ARTS / Cries & Whispers

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The Independent Culture
LAST YEAR Stephen Fry, the pleasantly ubiquitous media personality, made some hysterical remarks about critics that were picked up by people like me, but soon forgotten. Until last week, that is - when the Independent ran an interview with Tony Slattery, the less pleasantly ubiquitous media personality. Asked about the panning of his programme Ps and Qs, Slattery said: 'I certainly don't lose any sleep over it. Stephen Fry envisages the scene at the gates of Heaven and St Peter says, 'So what did you do in life?' - 'Oh, I was a critic.' - 'I beg your pardon. What does that mean?' - 'Well, people did things and I criticised it.' - 'Well, sod off out of here.' '

OK, Tony, try envisaging this scene. A media personality has passed on. 'So what did you do in life?' - 'Oh, this and that. Bit of acting, bit of comedy, a few ads. Presented a weekly quiz on etiquette.' - 'A what?' You can fill in the rest.

I don't blame Slattery for feeling sore. Ps and Qs is so awful that even the man ultimately responsible for it, Alan Yentob, has denounced it. But Slattery is not just another performer who's had some bad reviews. He is the presenter of a film review show, Saturday Night at the Movies. It may not be the greatest thing to be critical, but it beats being hypocritical.

THERE is a new arrival, of sorts, on the news stands. Premiere, the American film monthly, has launched a British edition. The parent styles itself the world's finest film magazine, which is a bit like being Britain's finest economist or Liverpool's finest goalkeeper, but may well be true. US Premiere is pretty good - remarkably so, given that it was set up by Rupert Murdoch (who sold it to K-III, an affiliate of the owners of RJR Nabisco). It is too much in Hollywood's pocket, and has a rare knack of devoting cover stories to turkeys (Hudson Hawk, V I Warshawski, Bonfire of the Vanities, Far and Away). But it's always entertaining and informed.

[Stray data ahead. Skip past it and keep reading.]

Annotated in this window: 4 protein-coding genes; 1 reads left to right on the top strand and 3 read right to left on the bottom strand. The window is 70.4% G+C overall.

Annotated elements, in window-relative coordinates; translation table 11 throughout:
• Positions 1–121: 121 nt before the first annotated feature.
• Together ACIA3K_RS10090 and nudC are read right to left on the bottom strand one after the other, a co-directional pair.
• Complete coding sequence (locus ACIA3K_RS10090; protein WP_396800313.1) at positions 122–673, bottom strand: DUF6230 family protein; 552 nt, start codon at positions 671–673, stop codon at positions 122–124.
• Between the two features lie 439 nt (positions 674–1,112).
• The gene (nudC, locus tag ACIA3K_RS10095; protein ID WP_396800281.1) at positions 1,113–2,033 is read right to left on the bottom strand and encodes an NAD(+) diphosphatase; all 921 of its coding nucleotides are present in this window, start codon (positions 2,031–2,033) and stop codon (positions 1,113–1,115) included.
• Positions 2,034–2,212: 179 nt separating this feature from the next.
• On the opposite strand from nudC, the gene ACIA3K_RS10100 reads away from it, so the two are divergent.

The British version is the same, but glossier and partly written in London. Oh good, I thought, some much needed competition for Empire. In fact it's produced by the same people, in league with K-III. That's capitalism for you.

The first issue consists largely of lists. I like a good list as much as the next person, but after trudging through 27 forthcoming films, 10 shots that shook the world, 20 people talking about their first movie, eight old Geena Davis films, several hundred snippets from the first five years of Premiere, the best picture of each year from 1907 to 1989, the 10 best rock films on video and the 10 best sports films on video, I felt a little listless.

There's one other thing. British Premiere costs pounds 2.50. US Premiere, sitting next to it at my newsagent's, costs pounds 1.95.

THIS column has not always been kind to Our Price, the country's longest chain of record shops. And I'm still waiting for them to reintroduce the systematic discounts with which they made their name. But my strictures haven't fallen on entirely

deaf ears. The latest in a series of special offers is their '65 Great Albums' promotion: CDs pounds 7.99, cassettes pounds 4.99. One person's great album, of course, is another's duffer: I'm not sure that Elton John's Sleeping with the Past has much to recommend it bar 'Sacrifice', which is on many a compilation album. But any list that includes The Very Best of the Bee Gees has got something right. If you're buying anything more up to date, please head for a shop with our logo in the window.

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